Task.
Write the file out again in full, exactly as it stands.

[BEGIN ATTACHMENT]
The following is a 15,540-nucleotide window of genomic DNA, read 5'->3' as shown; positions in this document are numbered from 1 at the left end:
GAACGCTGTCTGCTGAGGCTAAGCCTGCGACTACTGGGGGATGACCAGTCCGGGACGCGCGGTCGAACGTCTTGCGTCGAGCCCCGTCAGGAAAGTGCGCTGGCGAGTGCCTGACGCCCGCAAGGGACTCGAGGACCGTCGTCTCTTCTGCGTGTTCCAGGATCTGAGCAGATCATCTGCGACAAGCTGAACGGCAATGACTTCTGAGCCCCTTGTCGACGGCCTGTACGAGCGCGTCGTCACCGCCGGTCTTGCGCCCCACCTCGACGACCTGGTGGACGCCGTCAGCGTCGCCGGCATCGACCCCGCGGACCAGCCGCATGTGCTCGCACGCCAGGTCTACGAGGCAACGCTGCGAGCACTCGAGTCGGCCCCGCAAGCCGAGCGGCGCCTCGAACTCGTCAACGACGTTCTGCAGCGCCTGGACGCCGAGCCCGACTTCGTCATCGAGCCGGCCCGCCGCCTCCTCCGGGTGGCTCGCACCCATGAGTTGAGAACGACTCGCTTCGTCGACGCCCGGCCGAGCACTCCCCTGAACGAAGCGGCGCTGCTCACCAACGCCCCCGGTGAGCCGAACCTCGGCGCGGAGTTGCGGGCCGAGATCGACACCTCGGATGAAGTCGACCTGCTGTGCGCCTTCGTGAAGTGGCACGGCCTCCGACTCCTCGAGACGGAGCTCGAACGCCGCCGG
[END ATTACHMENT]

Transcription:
The following is a 15,540-nucleotide window of genomic DNA, read 5'->3' as shown; positions in this document are numbered from 1 at the left end:
GAACGCTGTCTGCTGAGGCTAAGCCTGCGACTACTGGGGGATGACCAGTCCGGGACGCGCGGTCGAACGTCTTGCGTCGAGCCCCGTCAGGAAAGTGCGCTGGCGAGTGCCTGACGCCCGCAAGGGACTCGAGGACCGTCGTCTCTTCTGCGTGTTCCAGGATCTGAGCAGATCATCTGCGACAAGCTGAACGGCAATGACTTCTGAGCCCCTTGTCGACGGCCTGTACGAGCGCGTCGTCACCGCCGGTCTTGCGCCCCACCTCGACGACCTGGTGGACGCCGTCAGCGTCGCCGGCATCGACCCCGCGGACCAGCCGCATGTGCTCGCACGCCAGGTCTACGAGGCAACGCTGCGAGCACTCGAGTCGGCCCCGCAAGCCGAGCGGCGCCTCGAACTCGTCAACGACGTTCTGCAGCGCCTGGACGCCGAGCCCGACTTCGTCATCGAGCCGGCCCGCCGCCTCCTCCGGGTGGCTCGCACCCATGAGTTGAGAACGACTCGCTTCGTCGACGCCCGGCCGAGCACTCCCCTGAACGAAGCGGCGCTGCTCACCAACGCCCCCGGTGAGCCGAACCTCGGCGCGGAGTTGCGGGCCGAGATCGACACCTCGGATGAAGTCGACCTGCTGTGCGCCTTCGTGAAGTGGCACGGCCTCCGACTCCTCGAGACGGAGCTCGAACGCCGCCGG